Sunday, December 9, 2012

Sun. Dec. 9, 2012 (Michael Thomas)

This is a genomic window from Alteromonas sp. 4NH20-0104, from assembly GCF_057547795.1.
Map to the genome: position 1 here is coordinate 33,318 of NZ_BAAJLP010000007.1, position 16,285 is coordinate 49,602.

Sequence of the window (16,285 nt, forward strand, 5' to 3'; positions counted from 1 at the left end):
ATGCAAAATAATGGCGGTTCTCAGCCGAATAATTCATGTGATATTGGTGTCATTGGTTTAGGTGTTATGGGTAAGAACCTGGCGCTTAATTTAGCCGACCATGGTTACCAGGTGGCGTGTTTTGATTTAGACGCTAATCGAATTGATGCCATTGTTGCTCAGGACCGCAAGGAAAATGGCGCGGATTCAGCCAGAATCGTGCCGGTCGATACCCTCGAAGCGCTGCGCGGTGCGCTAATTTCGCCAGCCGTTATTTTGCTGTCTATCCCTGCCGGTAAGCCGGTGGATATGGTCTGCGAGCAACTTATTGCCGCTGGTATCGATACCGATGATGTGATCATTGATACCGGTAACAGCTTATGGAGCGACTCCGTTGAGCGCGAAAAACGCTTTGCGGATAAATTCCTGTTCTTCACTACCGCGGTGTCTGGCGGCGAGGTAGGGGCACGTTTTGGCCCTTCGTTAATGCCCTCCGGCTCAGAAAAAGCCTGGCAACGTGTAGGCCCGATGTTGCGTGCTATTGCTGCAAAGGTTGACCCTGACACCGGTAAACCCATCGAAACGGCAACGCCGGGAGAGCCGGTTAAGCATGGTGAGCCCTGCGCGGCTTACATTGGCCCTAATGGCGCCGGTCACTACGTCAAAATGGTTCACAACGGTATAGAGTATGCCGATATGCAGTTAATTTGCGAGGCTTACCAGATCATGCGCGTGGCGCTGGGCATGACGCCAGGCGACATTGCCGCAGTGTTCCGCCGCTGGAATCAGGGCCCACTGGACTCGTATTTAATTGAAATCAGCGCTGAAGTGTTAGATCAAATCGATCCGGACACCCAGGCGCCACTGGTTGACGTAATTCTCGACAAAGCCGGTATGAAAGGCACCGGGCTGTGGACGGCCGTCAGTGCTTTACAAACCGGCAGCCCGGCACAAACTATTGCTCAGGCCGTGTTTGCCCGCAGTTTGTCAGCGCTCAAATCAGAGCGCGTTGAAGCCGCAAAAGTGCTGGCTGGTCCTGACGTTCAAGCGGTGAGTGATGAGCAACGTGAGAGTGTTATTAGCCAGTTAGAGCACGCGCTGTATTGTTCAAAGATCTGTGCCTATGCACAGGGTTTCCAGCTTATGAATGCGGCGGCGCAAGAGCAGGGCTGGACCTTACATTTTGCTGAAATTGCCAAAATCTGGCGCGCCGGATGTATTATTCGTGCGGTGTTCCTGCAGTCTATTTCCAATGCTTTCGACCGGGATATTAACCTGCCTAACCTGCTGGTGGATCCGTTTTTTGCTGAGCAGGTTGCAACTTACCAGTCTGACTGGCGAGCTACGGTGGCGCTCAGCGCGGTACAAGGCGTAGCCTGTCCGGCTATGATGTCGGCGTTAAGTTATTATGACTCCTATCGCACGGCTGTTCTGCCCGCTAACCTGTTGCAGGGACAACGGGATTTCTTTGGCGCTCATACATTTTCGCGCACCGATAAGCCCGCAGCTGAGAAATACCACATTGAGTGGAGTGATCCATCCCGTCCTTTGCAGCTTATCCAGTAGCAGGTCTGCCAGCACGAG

Michael Thomas, on the 2nd Sunday of Advent, noted Handel’s inspiration for The Messiah that we sang the previous Sunday drew from Zechariah, and that this Sunday’s texts are equal to it in inspiration. Beginning by asking ‘What is Advent?’, Michael first noted that as a child, it was equivalent to Christmas, also called “‘Ad-vend’... when merchandisers religiously remind everyone how few shopping days remain til Xmas”. A sacred time that spans both religious tradition and secular culture, it is a time of fearful, joyful and expectant longing for a king who came and is to come again. From the Greek parousia (coming alongside with) Michael noted the day’s text from Malachi 2:17-3:5 appears to give a sunny reassurance to the people of God. Put in its proper context, though, it is reassuring only in terms a prisoner in the dock might find comforting, because the rest of the book presents the Lord’s case against Israel. Malachi’s people see no need to repent and are incredulous that the Lord should take issue with them - “to purify the sons of Levi.” Though the Lord’s messenger is already in his temple, all is not right with the world, so we, like Malachi’s Israel, are to hope and pray for all to be made right. Luke 1:68-79 sings the same hymn of joy at deliverance, telling the story of the priest Zechariah and his wife Elizabeth at the advent of their baby, John the Baptist. After Zechariah’s nine months of silence, the song of joy that explodes from his lips at the birth is a testament to might acts of salvation (soteria) that the Lord performs to all out of his steadfast love and faithfulness (chesed) to his people. Philippians 3:1-11 gives yet more guidance as to how we are to live in the time between Advents - the already-but-not-yet - in confidence that the Lord is still at work in our lives long after Jesus’ time. We too are called to reflect his perfection in our lives in this season of waiting. [AP]

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